But as far as “redefining visual and conceptual spaces” of writing and the “changing material and visual field” of writing, why stop at books and the internet? Why can’t writing enter into public spaces? In an article he wrote in 1999, British author Sean Tejaratchi stated “[i]f I see an ad without asking to, it’s [sic] images are mine to reprint and redistribute, with clearance neither granted nor requested. ..Why should I ask my assailant’s permission to keep a rock he’s just thrown at my head?” (Tejaratchi) I think this sentiment summarizes the way writing should evolve in the public square, particularly as a way (for those who so desire) to contest the constant avalanche of lies, hidden-truths, and advertisements we receive from politicians, news distributors, and corporations. This of course is where copy-write and libel come into play, but I suppose that is exactly what I’m talking about. The evolution of writing into new materials and new spaces is, in my opinion, one of the best ways to guarantee continued and deepened freedom of speech and thought, both of which are absolutely indispensible to writing if it is to evolve at all.

Works Cited

Tejaratchi, Sean. “Reciprocity in Theory and in Practice.” Crap Hound Jul. 1999: No. 6. Web. 13 Sept. 2012.


Eric Bates- Response to Bolter

Bolter Response

Although writing as an idea has been around since cavemen wrote on walls, this form of expression has evolved at an increasing pace since it was first formed. As technology has become more and more developed new ways of recording thought have been found with these developments. Some of these technologies had nothing to do with expressive writing (like the internet) and have become a primary source of finding, reading, and writing anything from letters to a friend to online journals for scholarly research. Many people only one hundred years ago were illiterate, while almost anyone can now go into a library and use public computers to update their Facebook or Twitter.

As Bolter states in his piece, a newer form of technology may replace an older one as the primary means of writing that does not mean that the other form will cease to exist (Bolter 2). With that said, “writing” is being redefined all the time with new ways of expressing ideas through text that were previously thought impossible. Twitter, for example, would have been considered useless in expressing complex ideas only a few years ago due to its one hundred forty words limit, but is not used by scholars and non-scholars alike for a large range of uses (Johnson 1). Every space of writing has its limits and humans seem determine to find and break those limits. If you have something to say that is to long for twitter, you can write a blog and link it on your twitter page.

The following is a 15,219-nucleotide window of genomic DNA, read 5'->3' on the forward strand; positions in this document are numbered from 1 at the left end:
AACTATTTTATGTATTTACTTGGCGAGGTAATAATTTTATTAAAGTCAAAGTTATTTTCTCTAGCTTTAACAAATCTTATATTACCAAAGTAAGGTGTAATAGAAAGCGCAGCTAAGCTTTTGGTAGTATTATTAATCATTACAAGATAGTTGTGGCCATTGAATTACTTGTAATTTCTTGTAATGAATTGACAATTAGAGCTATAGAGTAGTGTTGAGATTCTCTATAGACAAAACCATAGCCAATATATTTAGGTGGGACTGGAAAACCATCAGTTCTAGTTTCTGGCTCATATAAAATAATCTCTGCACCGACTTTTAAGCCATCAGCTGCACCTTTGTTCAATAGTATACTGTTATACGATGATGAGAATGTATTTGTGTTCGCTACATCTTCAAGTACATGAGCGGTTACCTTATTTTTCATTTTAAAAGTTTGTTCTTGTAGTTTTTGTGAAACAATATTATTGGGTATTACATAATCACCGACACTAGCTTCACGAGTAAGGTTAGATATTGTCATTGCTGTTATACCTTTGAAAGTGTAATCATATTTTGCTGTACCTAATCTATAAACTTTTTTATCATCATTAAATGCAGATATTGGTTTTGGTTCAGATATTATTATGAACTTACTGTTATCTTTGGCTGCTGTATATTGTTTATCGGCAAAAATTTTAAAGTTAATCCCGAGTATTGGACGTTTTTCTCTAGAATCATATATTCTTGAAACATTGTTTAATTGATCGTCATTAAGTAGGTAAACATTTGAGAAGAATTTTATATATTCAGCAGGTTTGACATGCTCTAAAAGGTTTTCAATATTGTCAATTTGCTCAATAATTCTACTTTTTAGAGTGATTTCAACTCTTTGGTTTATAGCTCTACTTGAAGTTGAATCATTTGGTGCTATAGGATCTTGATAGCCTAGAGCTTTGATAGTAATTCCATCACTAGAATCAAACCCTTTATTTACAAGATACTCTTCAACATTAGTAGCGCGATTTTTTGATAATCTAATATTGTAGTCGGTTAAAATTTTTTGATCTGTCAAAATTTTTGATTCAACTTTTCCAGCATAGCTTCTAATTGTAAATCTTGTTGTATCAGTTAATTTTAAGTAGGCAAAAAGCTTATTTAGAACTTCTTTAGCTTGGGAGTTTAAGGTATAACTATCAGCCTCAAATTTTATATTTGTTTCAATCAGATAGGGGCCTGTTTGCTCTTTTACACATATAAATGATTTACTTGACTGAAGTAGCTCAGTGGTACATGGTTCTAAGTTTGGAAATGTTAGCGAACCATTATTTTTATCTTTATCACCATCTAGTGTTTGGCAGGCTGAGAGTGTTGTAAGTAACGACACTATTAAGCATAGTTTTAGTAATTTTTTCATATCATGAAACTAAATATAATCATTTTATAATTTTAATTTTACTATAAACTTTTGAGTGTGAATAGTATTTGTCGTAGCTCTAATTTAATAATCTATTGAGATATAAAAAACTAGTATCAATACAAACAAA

Writing now occupies a space that has no physical presence; the internet. This gives way to an almost unlimited number of ways to get personal writing out there. While only twenty years ago a person may have had trouble getting a person across the world to read their research paper, now it only takes the click of a mouse to access these types of things. And as the articles and journals and books build up online, new tools are built to find and read them. Human innovation is creating new ways of writing and reading every day, and it can only be guessed at what will be the next major step that will redefine the way we write.

In the past, writing spaces have taken baby step towards new and more accessible ways of jotting down ideas but in recent years, technological advances are at a full sprint (with a new iPhone coming out every week). With that said, it can be stated that one form of expression does not necessarily mean the end of another. With the invention of print, hand writing was out dated and often less visually pleasing Bolter 2), but to this day writing is taught long before typing in school. Although it is difficult to say exactly what will be the next space with which writers use to inform their audience (Telepathic communication perhaps?), it is obvious that there will continue to be newer and easier ways of inputting, updating, and communicating information.